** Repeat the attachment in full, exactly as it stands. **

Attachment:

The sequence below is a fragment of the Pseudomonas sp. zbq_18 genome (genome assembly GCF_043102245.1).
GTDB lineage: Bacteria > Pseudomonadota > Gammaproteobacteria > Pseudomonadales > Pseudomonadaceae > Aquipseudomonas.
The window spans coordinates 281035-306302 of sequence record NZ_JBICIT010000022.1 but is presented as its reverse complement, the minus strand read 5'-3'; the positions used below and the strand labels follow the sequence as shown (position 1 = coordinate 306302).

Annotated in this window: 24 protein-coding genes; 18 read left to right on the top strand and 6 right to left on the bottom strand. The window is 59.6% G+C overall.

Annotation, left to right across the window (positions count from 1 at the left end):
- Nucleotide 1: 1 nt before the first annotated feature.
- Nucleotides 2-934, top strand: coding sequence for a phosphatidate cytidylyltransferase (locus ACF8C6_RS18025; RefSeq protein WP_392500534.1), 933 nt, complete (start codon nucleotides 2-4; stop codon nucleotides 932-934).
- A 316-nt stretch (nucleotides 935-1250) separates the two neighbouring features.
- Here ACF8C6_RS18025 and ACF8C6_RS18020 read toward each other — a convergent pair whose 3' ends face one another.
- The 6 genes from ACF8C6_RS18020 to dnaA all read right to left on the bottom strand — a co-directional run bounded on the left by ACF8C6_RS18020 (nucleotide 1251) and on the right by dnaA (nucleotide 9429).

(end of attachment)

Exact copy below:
The sequence below is a fragment of the Pseudomonas sp. zbq_18 genome (genome assembly GCF_043102245.1).
GTDB lineage: Bacteria > Pseudomonadota > Gammaproteobacteria > Pseudomonadales > Pseudomonadaceae > Aquipseudomonas.
The window spans coordinates 281035-306302 of sequence record NZ_JBICIT010000022.1 but is presented as its reverse complement, the minus strand read 5'-3'; the positions used below and the strand labels follow the sequence as shown (position 1 = coordinate 306302).

Annotated in this window: 24 protein-coding genes; 18 read left to right on the top strand and 6 right to left on the bottom strand. The window is 59.6% G+C overall.

Annotation, left to right across the window (positions count from 1 at the left end):
- Nucleotide 1: 1 nt before the first annotated feature.
- Nucleotides 2-934, top strand: coding sequence for a phosphatidate cytidylyltransferase (locus ACF8C6_RS18025; RefSeq protein WP_392500534.1), 933 nt, complete (start codon nucleotides 2-4; stop codon nucleotides 932-934).
- A 316-nt stretch (nucleotides 935-1250) separates the two neighbouring features.
- Here ACF8C6_RS18025 and ACF8C6_RS18020 read toward each other — a convergent pair whose 3' ends face one another.
- The 6 genes from ACF8C6_RS18020 to dnaA all read right to left on the bottom strand — a co-directional run bounded on the left by ACF8C6_RS18020 (nucleotide 1251) and on the right by dnaA (nucleotide 9429).